1 Corinthians 7

Instructions for Relationships

Authority in Marriage

The wife does not have authority over her own body, but the husband does. Likewise the husband does not have authority over his body, but the wife does (1 Corinthians 7:4).

To “have authority” refers to the right of control. The wife, Paul asserts, does not have the right to withhold herself from her husband; instead, the husband has the right of control over her body. In the same way, using nearly identical language, Paul asserts that the husband does not have the right of control over his own body, but the wife does. The concept is illustrated here by a bust of Claudius, crowned with an oak-leaf diadem as a symbol of his authority.


Let each one remain in the condition in which he was called (1 Corinthians 7:20).

To “remain” is to continue on in the same state. In this context, it speaks of an ease or serenity, not an anxiousness to change. This sculpture of an older woman seated in a relaxed pose illustrates the contentment Paul advocates for all believers, regardless of the state in which they have been called. This sculpture is considered to be a reworking of an original from the classic period in Greece. It was photographed at the Naples Archaeological Museum.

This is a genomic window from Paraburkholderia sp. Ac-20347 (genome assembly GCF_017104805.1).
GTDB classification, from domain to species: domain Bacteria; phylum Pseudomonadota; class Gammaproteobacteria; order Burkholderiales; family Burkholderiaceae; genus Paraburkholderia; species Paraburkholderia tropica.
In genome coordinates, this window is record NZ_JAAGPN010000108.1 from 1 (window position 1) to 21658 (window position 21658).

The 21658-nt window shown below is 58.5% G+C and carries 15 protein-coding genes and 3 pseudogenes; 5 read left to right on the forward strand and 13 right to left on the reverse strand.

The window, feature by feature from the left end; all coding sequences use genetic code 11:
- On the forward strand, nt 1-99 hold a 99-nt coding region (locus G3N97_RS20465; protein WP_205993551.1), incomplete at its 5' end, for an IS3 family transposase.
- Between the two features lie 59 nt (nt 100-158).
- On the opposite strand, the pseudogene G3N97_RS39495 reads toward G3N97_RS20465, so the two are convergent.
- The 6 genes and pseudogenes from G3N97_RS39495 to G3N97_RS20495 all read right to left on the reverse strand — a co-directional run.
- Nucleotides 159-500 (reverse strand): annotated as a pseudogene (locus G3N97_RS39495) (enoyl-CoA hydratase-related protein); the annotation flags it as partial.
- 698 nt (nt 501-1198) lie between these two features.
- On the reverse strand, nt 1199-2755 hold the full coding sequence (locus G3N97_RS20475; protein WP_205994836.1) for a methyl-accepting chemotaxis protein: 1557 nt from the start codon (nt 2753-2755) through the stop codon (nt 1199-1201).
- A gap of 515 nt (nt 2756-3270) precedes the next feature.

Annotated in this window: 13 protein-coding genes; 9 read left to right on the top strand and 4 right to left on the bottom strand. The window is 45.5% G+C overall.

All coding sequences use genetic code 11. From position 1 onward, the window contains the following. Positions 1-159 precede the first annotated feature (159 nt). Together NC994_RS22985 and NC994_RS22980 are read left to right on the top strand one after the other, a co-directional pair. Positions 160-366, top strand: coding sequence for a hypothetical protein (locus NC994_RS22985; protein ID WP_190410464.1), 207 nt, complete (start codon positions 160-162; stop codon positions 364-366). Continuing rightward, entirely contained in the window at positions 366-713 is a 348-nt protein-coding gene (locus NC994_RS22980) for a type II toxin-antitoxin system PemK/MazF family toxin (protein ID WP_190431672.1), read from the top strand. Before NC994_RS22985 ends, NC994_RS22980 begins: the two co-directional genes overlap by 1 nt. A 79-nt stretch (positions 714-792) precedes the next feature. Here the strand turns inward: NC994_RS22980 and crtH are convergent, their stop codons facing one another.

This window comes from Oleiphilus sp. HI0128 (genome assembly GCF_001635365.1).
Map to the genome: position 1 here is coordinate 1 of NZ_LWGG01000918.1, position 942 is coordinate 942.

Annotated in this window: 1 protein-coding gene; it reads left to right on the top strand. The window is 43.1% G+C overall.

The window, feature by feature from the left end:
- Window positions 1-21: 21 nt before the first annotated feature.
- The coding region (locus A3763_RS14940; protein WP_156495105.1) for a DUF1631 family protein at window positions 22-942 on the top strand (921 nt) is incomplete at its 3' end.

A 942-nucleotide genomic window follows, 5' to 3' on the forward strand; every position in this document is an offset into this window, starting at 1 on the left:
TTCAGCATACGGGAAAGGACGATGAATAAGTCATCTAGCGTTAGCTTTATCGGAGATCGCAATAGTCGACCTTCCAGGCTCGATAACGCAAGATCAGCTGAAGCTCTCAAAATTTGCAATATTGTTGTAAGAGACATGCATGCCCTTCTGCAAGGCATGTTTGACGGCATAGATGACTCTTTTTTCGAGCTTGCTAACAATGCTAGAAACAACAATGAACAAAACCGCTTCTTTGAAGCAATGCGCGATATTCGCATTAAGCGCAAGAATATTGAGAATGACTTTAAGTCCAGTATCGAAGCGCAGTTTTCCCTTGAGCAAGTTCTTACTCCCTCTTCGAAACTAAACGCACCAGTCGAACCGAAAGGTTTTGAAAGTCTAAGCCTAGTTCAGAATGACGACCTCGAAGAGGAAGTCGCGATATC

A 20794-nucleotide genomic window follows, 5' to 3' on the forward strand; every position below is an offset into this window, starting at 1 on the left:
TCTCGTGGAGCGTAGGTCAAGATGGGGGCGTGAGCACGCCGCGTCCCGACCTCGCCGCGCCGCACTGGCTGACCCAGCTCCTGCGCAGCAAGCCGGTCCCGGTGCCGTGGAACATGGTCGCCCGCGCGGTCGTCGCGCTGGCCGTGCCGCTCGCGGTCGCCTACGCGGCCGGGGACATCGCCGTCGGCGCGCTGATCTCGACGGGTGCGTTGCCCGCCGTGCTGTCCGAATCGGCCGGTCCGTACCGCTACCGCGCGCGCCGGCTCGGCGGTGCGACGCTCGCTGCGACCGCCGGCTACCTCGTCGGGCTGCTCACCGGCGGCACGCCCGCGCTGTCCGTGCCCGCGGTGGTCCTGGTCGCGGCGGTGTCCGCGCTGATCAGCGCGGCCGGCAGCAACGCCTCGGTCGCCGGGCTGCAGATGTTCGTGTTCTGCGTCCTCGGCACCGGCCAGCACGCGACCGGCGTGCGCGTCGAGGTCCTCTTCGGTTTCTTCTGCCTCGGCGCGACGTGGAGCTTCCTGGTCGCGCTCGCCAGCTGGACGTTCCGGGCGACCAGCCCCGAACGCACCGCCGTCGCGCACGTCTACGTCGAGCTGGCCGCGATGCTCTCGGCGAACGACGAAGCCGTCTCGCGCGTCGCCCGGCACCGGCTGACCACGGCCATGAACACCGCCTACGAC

The Ruins of Corinth

Let those who make use of the world be as though they did not make full use of it, for the form of this world is passing away (1 Corinthians 7:31).

This statement evidently is an admonition against material excesses in view of the shortness of the time (v. 29). The remains in this photo are all that is left of the theater at Corinth, and it would be barely recognizable were it not for the excavations that have taken place there. This illustrates the deterioration and “passing away” of the things of the world.

A Snare

I say this to help you, not to tangle you in a snare (1 Corinthians 7:35).

The word “snare” refers to a rope or noose used to restrain. This relief shows men catching deer with a net. Several of the men are shown grasping deer by their antlers or heads, an easy way to control them once they have been caught. However, the word “snare” could also refer to a restraint like a halter or bridle on a horse, used to restrain and then direct the animal.

Greco-Roman Marriage Imagery

Let him do what he wants, he is not sinning—let them marry (1 Corinthians 7:36).

Marriage or the marriage relationship was often indicated in Greco-Roman art by the clasping of hands between a man and woman. The terracotta plaque shown here is thought to depict the wedding of Thetis and Peleus, the parents of Achilles in Greek mythology.

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